What do children look forward to most?
A) School, B) Playing at home, or C) A family vacation to Disney World?
A quick survey shows the answer is undoubtedly C.
Now, during which of the above activities are children most likely to fight, kvetch, and complain?
The surprising answer to this question is most likely also choice C.
Many children don’t like school and regularly gripe about homework or going to school. Still, they usually don’t complain all that much during school. On some level, they understand that this is their responsibility and part of the reality of life, so they make the best of it.
At home, children may complain more, but they can often occupy themselves with play for hours. Occasionally there is sibling rivalry, fighting, and the inevitable cries of “I’m bored!”
But healthy families develop a workable day-to-day routine that gets them through with minimal kvetching and complaining.
Meanwhile, the intrinsic stress of family vacations is the stuff of legend.
While these examples of dissatisfaction and complaining often involve children, adults aren’t much better when it comes to being satisfied. Materialistic pleasures rarely live up to the hype.
The Talmud teaches that physical pleasures are largely illusory. We have an endless drive to get more – fooling ourselves into believing that girl, car, home, or vacation will bring us elusive happiness. But by their very essence, fleeting materialistic things can’t provide happiness.
A parable is told about a princess who gets lost in the forest and is taken in by a well-meaning commoner. Despite his good intentions, he can never satisfy her royal tastes. She has experienced the creme de la creme and won’t settle for less.
The princess, say the Kabbalists, represents our soul. As a spark of the Divine, it yearns for the eternal; in vain, we try to satisfy it with a good steak and a cruise to the Bahamas. No wonder some people spend lifetimes wondering why they haven’t achieved true happiness.
For the record, I am a big fan of family vacations and a good steak, and I am unlikely to turn down an offer to fly first class to a choice vacation destination. The Torah does not condone ascetic lifestyles and commands us to enjoy the pleasures of this world at the right time and within the correct parameters.
But chasing physical pleasures can’t be our main focus.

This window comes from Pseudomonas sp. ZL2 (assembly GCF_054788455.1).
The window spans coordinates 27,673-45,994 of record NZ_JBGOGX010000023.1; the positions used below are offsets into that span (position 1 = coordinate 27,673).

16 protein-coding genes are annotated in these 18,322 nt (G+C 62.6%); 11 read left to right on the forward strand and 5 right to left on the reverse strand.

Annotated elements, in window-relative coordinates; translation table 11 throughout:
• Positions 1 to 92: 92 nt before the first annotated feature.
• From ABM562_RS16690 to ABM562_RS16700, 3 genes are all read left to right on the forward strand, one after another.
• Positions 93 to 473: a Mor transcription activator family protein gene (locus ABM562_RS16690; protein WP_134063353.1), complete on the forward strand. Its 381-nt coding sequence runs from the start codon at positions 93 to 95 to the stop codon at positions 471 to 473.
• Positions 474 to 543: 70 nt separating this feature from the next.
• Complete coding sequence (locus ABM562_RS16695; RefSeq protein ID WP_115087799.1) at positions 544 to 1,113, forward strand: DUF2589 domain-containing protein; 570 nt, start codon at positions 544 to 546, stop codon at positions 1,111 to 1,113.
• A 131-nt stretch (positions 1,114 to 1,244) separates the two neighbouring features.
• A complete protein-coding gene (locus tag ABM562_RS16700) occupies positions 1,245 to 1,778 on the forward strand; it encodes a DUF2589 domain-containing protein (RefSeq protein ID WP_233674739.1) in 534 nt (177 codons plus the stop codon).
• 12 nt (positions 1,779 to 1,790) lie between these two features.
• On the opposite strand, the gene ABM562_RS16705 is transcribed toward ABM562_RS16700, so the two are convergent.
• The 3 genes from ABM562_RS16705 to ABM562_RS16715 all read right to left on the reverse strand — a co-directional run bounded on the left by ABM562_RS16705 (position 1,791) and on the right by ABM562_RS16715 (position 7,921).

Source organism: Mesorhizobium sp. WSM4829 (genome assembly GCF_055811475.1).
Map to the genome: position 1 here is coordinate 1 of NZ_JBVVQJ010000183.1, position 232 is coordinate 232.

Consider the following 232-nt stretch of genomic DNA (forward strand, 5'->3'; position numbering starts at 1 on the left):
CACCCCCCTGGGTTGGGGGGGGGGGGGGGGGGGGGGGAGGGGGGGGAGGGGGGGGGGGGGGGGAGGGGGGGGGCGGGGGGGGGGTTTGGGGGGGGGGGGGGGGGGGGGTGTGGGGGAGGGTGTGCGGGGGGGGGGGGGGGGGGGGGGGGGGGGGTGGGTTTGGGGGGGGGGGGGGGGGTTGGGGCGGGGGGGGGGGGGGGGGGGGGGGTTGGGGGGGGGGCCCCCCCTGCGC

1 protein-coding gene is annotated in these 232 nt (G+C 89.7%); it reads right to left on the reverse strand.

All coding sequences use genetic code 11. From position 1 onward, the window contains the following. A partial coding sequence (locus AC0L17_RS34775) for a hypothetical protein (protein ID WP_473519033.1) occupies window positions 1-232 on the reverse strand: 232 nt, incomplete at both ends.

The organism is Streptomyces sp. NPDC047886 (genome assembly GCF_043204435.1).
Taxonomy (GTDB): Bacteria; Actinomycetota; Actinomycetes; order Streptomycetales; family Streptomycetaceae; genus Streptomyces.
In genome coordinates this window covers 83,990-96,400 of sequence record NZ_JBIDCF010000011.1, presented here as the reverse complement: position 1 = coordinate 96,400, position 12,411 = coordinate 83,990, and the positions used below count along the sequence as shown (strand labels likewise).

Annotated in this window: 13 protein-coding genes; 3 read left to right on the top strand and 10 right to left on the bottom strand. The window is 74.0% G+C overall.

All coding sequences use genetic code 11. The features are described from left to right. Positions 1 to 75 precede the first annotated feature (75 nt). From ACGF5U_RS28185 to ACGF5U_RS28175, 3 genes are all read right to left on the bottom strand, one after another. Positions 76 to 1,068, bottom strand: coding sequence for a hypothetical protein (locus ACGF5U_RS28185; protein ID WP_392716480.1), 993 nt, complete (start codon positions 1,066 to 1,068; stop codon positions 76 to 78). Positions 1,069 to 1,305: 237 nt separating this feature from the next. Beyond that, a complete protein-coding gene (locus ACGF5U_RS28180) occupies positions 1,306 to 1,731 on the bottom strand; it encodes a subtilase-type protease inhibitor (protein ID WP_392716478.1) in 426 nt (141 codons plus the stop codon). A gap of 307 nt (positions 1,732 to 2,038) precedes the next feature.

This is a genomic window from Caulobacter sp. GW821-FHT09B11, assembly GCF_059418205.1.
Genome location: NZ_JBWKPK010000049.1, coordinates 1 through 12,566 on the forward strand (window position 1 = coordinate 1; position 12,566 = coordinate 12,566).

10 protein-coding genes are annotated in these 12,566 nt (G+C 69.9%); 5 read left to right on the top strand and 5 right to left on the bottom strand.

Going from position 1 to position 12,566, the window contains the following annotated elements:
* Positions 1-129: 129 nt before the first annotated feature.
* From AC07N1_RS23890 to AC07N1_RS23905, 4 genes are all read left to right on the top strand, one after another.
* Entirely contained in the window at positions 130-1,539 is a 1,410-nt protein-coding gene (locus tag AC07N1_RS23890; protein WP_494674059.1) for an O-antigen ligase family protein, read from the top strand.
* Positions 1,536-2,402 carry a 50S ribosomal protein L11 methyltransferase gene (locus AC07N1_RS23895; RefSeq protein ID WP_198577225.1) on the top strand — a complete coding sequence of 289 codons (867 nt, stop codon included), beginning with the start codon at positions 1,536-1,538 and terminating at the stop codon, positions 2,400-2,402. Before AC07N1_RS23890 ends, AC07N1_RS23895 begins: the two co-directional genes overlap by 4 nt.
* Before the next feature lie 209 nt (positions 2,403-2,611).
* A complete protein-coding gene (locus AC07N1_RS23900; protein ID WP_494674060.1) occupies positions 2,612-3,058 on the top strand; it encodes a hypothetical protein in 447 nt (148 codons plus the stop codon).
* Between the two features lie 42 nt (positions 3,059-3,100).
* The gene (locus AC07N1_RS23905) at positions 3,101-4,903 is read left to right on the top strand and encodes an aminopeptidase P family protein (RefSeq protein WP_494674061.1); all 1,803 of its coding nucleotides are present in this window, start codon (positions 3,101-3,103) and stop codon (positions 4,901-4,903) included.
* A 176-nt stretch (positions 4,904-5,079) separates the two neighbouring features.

This week’s Torah portion tells us about our patriarch, Yaakov, and how he achieved great wealth. But wealth was never his primary desire. At the beginning of the Torah portion, we find Yaakov asking G-d to take care of his physical needs; he specifically asks for nothing more than essential clothing and some bread to eat. This is Yaakov’s essence. Even when becoming wealthy later on, he uses his wealth to serve G-d. His fundamental priorities never change; he always remains satisfied with simple bread.
This is the paradoxical reality of our physical world: keeping one’s expectations and desires to a minimum is more likely to yield happiness. Those who chase the ever-increasing need for pleasures and inanimate objects constantly struggle to find true satisfaction. The soul can only connect to the Divine when our noisy physical pursuits are reigned in.
So next year, sleep in on Black Friday. That high you get from finding the best deal won’t bring lasting happiness. The pursuit of materialism will only increase a thirst that can never be quenched.
Rabbi Yitzchok Oratz is the Rabbi and Director of the Monmouth Torah Links community. Shortly after receiving his semicha (rabbinic ordination) from Bais Medrash Govoha, the famed Lakewood Yeshiva, Rabbi Oratz, along with his wife Toby and family, moved to Marlboro, NJ where they co-founded the MTL community in 2001. Aside for his “Devar on the Par” that he writes for MTL, his writings have also been published on Aish, Times of Israel, Seforim Blog, Hakira, and in various Rabbinic journals. Rabbi Oratz looks forward to continuing teaching Torah in a way that is timely and timeless, and sharing meaningful Jewish experiences with the amazing MTL community.